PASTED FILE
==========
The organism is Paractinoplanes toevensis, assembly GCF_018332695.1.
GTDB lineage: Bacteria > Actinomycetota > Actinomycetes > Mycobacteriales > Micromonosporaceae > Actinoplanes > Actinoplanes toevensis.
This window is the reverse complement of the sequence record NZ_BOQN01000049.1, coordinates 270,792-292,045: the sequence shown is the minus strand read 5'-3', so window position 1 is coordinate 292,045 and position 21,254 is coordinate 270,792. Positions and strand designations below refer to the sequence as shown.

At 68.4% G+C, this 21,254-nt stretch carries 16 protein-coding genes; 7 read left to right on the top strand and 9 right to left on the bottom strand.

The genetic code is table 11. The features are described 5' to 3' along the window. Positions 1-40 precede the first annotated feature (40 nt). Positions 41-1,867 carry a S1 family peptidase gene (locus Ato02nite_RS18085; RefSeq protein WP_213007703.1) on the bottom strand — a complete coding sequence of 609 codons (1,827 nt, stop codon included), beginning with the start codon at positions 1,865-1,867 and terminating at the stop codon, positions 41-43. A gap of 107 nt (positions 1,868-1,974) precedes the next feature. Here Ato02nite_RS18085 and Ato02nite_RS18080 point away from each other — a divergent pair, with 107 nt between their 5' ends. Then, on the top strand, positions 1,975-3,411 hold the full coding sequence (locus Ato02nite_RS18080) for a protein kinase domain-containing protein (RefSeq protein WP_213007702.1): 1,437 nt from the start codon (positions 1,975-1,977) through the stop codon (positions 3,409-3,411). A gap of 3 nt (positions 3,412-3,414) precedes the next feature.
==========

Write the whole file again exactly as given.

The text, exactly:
The organism is Paractinoplanes toevensis, assembly GCF_018332695.1.
GTDB lineage: Bacteria > Actinomycetota > Actinomycetes > Mycobacteriales > Micromonosporaceae > Actinoplanes > Actinoplanes toevensis.
This window is the reverse complement of the sequence record NZ_BOQN01000049.1, coordinates 270,792-292,045: the sequence shown is the minus strand read 5'-3', so window position 1 is coordinate 292,045 and position 21,254 is coordinate 270,792. Positions and strand designations below refer to the sequence as shown.

At 68.4% G+C, this 21,254-nt stretch carries 16 protein-coding genes; 7 read left to right on the top strand and 9 right to left on the bottom strand.

The genetic code is table 11. The features are described 5' to 3' along the window. Positions 1-40 precede the first annotated feature (40 nt). Positions 41-1,867 carry a S1 family peptidase gene (locus Ato02nite_RS18085; RefSeq protein WP_213007703.1) on the bottom strand — a complete coding sequence of 609 codons (1,827 nt, stop codon included), beginning with the start codon at positions 1,865-1,867 and terminating at the stop codon, positions 41-43. A gap of 107 nt (positions 1,868-1,974) precedes the next feature. Here Ato02nite_RS18085 and Ato02nite_RS18080 point away from each other — a divergent pair, with 107 nt between their 5' ends. Then, on the top strand, positions 1,975-3,411 hold the full coding sequence (locus Ato02nite_RS18080) for a protein kinase domain-containing protein (RefSeq protein WP_213007702.1): 1,437 nt from the start codon (positions 1,975-1,977) through the stop codon (positions 3,409-3,411). A gap of 3 nt (positions 3,412-3,414) precedes the next feature.